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Glyphosate in Honey

Glyphosate residues in honey

Glyphosate (“Roundup”) is a non-selective herbicide used since 1974 in many countries worldwide. Lately, there is an emotional discussion in the media (related to the prolongation of the authorization until end of 2017 by E.U.) and the number of reports on residues of glyphosate in food increased substantially.

Due to the high polarity of Glyphosate it is not possible to analyze it together with the other pesticides in the standard screening method, which is able to detect more than 600 pesticides. Owing to the need of using a single residue method, the existing information about Glyphosate residues in honey is limited.

According to a recent study1, in which 69 honey samples were analyzed, 59% contained glyphosate levels above the limit of quantitation (17-163 µg/kg, mean 61 µg/kg). Furthermore, 22 samples (32%) exceed the EU limit for glyphosate for non-organic honey (50 µg/kg).

In other words, every third honey in that study contained too high amounts of glyphosate and would not be marketable in the EU.

Glyphosate in Honey

Regarding our own measurements (see figure), in which 103 honey samples were analyzed, 55,3% contained glyphosate levels above the limit of quantitation (LOQ: 10 µg/kg). Furthermore 25% exceed the EU limit.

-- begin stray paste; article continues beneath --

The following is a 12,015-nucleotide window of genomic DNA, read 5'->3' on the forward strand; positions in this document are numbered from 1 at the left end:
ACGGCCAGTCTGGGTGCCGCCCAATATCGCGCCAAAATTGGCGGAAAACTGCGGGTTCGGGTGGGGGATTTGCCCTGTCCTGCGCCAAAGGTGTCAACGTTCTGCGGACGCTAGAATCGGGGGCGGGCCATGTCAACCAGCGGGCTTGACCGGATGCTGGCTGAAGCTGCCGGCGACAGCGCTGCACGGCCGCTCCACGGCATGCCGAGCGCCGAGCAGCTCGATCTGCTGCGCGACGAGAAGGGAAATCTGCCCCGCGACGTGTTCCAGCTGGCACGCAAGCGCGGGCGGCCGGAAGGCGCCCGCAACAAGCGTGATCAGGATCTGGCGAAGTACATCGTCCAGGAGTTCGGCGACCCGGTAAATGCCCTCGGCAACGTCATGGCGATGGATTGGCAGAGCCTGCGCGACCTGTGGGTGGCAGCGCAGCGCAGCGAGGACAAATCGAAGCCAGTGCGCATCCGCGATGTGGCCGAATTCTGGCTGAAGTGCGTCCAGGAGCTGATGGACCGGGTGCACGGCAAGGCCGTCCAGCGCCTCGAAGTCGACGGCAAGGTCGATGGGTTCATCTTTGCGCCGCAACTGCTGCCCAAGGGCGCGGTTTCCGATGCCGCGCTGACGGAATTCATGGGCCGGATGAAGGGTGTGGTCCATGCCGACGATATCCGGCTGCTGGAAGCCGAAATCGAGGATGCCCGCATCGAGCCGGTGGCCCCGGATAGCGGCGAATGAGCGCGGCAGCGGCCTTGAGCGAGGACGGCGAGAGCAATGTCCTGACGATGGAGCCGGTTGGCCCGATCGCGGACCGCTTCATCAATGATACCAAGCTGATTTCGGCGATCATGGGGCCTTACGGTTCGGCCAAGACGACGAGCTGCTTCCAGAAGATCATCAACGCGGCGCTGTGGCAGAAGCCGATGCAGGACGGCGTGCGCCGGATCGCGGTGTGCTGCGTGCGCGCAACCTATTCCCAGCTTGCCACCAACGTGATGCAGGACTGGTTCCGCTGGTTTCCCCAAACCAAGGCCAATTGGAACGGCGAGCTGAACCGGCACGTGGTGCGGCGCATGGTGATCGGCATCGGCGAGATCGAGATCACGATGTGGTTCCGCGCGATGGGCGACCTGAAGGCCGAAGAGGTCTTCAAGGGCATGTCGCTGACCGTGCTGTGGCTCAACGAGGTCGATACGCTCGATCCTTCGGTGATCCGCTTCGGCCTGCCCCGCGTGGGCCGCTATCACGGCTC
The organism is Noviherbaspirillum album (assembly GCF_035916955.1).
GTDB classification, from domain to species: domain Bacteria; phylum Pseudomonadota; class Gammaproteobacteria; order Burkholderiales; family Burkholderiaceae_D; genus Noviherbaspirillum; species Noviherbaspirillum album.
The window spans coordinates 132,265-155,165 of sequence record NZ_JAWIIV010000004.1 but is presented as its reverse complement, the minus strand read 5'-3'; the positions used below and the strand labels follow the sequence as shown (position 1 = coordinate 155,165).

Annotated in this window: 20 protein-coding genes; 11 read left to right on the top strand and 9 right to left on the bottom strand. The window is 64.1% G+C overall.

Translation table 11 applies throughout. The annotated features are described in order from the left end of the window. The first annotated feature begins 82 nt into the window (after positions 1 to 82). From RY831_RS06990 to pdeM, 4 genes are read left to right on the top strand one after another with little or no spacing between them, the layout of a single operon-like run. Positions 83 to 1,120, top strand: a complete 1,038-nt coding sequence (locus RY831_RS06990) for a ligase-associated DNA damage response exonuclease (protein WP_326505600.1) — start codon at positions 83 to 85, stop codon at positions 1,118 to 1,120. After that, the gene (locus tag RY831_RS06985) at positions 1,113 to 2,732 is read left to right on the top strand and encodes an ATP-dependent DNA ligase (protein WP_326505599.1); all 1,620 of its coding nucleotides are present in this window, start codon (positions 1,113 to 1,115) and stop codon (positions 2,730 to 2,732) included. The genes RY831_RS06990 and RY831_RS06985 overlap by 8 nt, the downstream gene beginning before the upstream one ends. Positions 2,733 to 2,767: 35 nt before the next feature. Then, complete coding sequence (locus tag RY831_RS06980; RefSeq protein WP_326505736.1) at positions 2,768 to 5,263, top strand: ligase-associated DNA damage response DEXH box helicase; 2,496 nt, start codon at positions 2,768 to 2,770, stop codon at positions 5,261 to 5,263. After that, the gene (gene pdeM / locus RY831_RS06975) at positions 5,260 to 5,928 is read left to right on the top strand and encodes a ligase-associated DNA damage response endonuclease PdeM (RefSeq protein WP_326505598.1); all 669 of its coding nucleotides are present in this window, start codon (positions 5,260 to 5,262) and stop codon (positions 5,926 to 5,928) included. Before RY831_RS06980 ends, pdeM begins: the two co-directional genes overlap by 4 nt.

The glyphosate level does neither seem to be dependent on the botanical origin nor on the growing method (organic/non-organic) of honey. Instead, levels seem to be higher in samples from countries that allow use of GMO, e.g. the USA, Latino America). However, also samples from countries not allowing GMOs (Germany and New Zealand) contained levels of glyphosate above the limit of quantitation.

To be on the safe side, we strongly recommend to our clients to test your raw materials for glyphosate in case this topic will be further focused on by consumers and authorities alike.

 

QSI offers the analysis of Glyphosate in honey in 48 hours. The method is validated and accredited under the scope of ISO17025. Please feel free to ask for an offer.

 

1Rubio et al., “Survey of Glyphosate Residues in Honey, Corn and Soy Products”, 2014, Journal of Environmental & Analytical Toxicology, 5, 1, http://dx.doi.org/10.4172/2161-0525.1000249

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